VZW Gets Dirty In Nextel Spectrum Swap Battle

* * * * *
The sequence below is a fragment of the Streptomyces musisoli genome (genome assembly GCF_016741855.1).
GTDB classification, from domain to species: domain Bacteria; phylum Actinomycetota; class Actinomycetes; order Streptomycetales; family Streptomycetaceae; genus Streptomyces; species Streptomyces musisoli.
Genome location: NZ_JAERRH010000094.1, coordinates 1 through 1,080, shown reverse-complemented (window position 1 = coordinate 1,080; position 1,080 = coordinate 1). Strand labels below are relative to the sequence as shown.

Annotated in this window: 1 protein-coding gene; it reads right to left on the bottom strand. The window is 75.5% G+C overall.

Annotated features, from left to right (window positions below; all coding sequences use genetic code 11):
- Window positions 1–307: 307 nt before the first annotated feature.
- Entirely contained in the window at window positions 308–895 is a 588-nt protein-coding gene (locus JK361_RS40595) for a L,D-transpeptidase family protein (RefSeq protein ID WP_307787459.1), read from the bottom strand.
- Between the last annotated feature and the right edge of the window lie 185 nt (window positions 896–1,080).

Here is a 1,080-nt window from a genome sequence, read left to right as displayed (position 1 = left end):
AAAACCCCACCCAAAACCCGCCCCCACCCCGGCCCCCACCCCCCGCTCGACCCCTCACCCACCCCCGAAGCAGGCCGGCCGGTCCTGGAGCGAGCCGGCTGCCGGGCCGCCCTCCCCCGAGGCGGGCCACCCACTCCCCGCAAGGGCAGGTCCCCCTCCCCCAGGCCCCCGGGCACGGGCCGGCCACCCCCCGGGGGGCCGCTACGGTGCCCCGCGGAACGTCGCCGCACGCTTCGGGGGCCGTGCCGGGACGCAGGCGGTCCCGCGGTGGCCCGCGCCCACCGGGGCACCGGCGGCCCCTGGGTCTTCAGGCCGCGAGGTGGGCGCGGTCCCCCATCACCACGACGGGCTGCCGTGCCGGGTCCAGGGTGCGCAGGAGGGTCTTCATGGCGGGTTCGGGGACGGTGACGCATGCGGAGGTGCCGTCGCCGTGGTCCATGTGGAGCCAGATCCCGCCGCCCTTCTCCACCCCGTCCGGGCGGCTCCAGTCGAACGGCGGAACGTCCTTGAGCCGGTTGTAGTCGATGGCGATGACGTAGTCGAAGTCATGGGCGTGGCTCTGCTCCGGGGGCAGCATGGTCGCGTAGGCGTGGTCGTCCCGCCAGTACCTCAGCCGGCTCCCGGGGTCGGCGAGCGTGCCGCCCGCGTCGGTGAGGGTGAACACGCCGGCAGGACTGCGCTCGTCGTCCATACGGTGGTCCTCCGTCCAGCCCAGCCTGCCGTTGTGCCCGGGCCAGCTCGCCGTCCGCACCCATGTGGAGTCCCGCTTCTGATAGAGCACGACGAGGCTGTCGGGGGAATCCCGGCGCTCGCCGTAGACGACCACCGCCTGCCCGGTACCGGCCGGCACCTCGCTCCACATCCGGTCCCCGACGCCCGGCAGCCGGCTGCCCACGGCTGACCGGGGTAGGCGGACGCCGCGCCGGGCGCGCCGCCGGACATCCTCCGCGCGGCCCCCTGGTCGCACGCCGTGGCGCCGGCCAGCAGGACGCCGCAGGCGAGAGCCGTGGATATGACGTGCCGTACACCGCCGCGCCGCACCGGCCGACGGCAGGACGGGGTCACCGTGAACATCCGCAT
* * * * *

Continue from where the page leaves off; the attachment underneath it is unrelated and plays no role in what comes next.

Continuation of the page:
A new installment in our ongoing coverage of the so-called Nextel Spectrum Swap issue. Nextel cell phone towers are interfering with public safety (fire, police, etc.) radios in the 800MHz range, and Nextel is pushing for swapping their 800 frequencies for some cherry 1.9GHz channels, named the ‘Consensus Plan’. The Consensus Plan is receiving bitter opposition from the CTIA, and more notably Verizon Wireless, who have protested the fairness of offering Nextel high-value 1.9GHz spectrum, arguing that this makes a windfall for Nextel. Techdirt has taken the stand that Nextel’s interference is through no fault of their own, and that it is imperative that the interference with public safety be stopped before lives are lost. Therefore, I have written in the past that we don’t care if Nextel gets a windfall, we like the Consensus Plan because it is the most likely to be implemented quickly. Well, I’ve caught some flack from some readers for my “don’t care about the windfall” statement. To be clear, we don’t like a windfall, because it’s not fair to the other market players, but in this case, the cost of allowing a Nextel windfall is greatly outweighed by the net social benefit of reduced public safety interference. That’s why it is so irksome that Verizon Wireless is pulling every political arrow in their quiver to delay or stop the consensus plan. Today, they have upped their invective to threaten any FCC commissioners that support the Consensus Plan with legal action against them personally. While we sympathize with Verizon Wireless since the Consensus plan may not be entirely fair, we still believe that a threat to public safety trumps the windfall issue. Since Nextel is the company that will have to execute the swap, any plan with a realistic hope of speedy implementation requires Nextel’s endorsement, not Verizon’s. If we instead adopt a solution endorsed by Verizon and the CTIA (a 2.1GHz swap), how fast do we think Nextel would comply? Surely they would drag their heels, protest, lobby, etc. just like VZW is now. The interference problem should be solved between the FCC, public safety reps, and Nextel. It should be solved quickly, and in the interests of the American public. Other carriers have said their piece, now they should get out of the way. What will be the PR implications for VZW if their delays end up killing some firemen?